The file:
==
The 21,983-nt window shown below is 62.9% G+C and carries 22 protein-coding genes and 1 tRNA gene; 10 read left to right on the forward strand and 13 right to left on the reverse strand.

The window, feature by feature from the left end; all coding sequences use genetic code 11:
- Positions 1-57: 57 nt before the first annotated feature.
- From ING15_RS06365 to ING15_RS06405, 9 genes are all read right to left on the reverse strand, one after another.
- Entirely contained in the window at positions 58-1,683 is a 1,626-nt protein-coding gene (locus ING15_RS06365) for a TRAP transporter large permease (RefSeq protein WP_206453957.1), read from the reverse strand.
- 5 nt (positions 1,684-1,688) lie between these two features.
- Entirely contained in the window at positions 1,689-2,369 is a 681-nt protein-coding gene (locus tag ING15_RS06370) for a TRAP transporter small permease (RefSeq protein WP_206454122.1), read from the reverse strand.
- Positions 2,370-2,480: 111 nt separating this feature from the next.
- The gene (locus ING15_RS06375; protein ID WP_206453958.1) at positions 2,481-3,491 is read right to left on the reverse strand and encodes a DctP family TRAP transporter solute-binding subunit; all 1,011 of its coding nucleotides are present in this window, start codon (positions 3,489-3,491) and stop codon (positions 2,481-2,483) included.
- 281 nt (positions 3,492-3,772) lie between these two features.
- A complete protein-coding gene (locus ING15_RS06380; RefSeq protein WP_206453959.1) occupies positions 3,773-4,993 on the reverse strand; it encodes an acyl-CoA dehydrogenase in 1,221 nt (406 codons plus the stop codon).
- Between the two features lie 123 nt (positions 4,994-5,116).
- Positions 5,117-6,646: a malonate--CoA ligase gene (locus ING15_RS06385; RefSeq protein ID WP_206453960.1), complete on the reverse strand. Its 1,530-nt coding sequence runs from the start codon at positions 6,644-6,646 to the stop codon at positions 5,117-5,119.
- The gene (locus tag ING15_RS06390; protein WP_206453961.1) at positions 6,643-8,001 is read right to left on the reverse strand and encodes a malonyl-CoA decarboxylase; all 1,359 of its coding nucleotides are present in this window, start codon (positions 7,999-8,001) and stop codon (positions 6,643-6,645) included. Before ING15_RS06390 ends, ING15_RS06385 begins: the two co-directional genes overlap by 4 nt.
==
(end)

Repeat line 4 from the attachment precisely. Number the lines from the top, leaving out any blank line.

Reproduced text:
- From ING15_RS06365 to ING15_RS06405, 9 genes are all read right to left on the reverse strand, one after another.